Lived experience matters

Hearing from victims and survivors of domestic abuse is integral to the work of the Domestic Abuse Commissioner, helping to ensure her recommendations for change are led by the lived reality of people subject to domestic abuse.

That’s why the first priority of the Domestic Abuse Commissioner’s strategic plan is to stand with and for victims and survivors of domestic abuse.

When the voices of those who have lived through and who have been subjected to domestic abuse are centred and listened to, services and agencies can improve their response so that all victims and survivors get the support and protection they need.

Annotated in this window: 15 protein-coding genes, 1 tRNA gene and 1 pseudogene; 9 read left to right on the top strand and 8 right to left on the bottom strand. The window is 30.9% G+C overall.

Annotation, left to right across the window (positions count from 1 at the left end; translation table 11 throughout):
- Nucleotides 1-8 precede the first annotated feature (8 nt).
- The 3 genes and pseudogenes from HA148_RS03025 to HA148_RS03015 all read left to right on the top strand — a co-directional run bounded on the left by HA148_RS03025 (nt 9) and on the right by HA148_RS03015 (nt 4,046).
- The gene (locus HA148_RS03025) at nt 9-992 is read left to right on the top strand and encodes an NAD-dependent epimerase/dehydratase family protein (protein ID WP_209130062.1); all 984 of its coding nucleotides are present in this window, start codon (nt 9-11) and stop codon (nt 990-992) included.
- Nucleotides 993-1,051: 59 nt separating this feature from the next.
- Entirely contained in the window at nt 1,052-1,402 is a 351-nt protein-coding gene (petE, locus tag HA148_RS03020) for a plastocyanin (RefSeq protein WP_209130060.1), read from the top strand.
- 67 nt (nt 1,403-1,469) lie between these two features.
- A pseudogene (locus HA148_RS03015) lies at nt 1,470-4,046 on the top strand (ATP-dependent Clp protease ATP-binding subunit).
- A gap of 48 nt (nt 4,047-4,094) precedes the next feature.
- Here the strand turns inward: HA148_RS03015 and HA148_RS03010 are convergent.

DAC Illustration of people chatting

Our principles of survivor engagement

There is no “us and them”. Every workplace will be home to many survivors of domestic abuse. Victims and survivors are professionals and vice versa.

There is no one voice to represent victims and survivors – there are as many types of victims and survivors as there are people.

Not all voices are heard equally and those with platforms and microphones should actively seek to amplify those that are less likely to be heard.

Victims and survivors are free to share as much or as little as they choose. People subject to domestic abuse can tell us what they want to see change without having to explain and repeat their story.

Engagement does not only mean consultation. Victims and survivors should have the space to influence what matters to them, not just comment on what matters to organisations.

I am thinking of taking part in survivor engagement

I want to involve survivor voices in my policy, research or practice development